To sum things up before I get into bad examples, et al: I'm trying to make an application where I don't have to write code in all my models to limit choices to the current logged in account (I'm not using Auth, or builtin features for the account or login).
ie, I don't want to have to do something like this:
class Ticket(models.Model): account = models.ForeignKey(Account) client = models.ForeignKey(Client) # A client will be owned by one account. content = models.CharField(max_length=255) class TicketForm(forms.ModelForm): class Meta: model = Ticket exclude = ('account',) #First sign of bad design? def __init__(self, *args, **kwargs): super(OrderForm, self).__init__(*args, **kwargs) if self.initial.get('account'): # Here's where it gets ugly IMHO. This seems almost # as bad as hard coding data. It's not DRY either. self.fields['client'].queryset = Client.objects.filter(account=self.initial.get('account'))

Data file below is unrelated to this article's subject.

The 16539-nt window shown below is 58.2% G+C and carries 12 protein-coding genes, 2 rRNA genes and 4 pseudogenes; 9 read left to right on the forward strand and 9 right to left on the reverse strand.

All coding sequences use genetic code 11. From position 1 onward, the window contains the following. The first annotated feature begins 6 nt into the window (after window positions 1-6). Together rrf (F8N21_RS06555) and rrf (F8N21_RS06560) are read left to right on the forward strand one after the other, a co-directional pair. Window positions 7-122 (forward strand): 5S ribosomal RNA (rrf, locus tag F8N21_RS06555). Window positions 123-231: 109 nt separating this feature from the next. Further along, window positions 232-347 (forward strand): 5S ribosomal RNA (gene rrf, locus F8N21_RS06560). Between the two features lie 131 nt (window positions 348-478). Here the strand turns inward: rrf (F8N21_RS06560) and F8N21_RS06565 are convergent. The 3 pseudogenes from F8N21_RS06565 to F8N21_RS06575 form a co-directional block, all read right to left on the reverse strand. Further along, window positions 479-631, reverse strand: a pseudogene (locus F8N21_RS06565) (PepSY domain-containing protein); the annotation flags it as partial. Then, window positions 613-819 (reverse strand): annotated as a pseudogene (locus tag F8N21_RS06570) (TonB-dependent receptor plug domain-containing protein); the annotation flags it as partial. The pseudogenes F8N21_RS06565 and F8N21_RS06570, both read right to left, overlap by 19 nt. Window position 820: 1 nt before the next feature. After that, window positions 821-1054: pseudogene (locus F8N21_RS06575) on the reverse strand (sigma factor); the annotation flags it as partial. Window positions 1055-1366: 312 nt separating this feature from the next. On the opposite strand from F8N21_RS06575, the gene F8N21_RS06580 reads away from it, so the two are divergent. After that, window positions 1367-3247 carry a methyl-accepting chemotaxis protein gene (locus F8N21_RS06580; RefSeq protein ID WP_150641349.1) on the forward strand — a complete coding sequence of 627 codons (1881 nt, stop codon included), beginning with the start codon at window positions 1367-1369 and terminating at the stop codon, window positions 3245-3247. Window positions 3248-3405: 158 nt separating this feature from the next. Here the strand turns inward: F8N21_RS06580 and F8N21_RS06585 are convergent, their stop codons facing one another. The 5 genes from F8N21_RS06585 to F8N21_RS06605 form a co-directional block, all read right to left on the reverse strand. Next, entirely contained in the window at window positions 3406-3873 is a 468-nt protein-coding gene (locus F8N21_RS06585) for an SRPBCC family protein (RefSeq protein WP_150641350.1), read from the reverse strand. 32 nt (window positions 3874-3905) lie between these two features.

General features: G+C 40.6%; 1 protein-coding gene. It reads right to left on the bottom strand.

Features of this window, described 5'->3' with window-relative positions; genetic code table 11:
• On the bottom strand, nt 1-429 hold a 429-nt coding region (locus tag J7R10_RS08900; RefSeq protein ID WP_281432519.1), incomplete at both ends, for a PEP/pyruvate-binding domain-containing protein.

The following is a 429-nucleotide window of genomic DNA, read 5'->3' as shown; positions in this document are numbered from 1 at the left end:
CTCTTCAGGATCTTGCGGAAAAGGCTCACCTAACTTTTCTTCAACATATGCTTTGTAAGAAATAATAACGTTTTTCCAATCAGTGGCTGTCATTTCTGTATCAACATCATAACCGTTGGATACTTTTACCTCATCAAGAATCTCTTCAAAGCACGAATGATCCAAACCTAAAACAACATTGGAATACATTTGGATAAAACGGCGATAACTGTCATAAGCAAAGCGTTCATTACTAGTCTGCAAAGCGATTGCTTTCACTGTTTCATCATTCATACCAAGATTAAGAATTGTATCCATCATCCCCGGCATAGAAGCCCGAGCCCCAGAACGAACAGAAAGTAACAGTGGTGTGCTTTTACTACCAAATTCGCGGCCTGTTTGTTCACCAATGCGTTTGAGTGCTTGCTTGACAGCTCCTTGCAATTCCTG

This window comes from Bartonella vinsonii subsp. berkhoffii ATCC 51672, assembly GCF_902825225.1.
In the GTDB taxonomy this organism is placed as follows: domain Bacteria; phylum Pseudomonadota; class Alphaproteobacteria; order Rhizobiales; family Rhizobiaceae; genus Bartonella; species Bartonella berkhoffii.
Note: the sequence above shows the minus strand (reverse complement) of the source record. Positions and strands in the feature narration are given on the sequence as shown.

My idea is to create an
Account(models.Model) model with the following custom manager, and subclass it using multi-table inheritance with all of my models. It's giving me a huge brain ache though. Will I still need an
account foreign key on each model? Can I access the parent class account for a certain model instance?
class TicketManager(models.Manager): def get_query_set(self): return super(TicketManager, self).get_query_set().filter(account=Account.objects.get(id=1)) # Obviously I don't want to hard code the account like this. # I want to do something like this: # return super(ProductManager, self).get_query_set().filter(account=self.account) # Self being the current model that's using this manager # (obviously this is wrong because you're not inside a model # instance , but this is where the confusion comes in for me. # How would I do this?).
Please ignore any blaring syntax errors. I typed this whole thing in here.
Here's where I got the idea to do this: Django Namespace project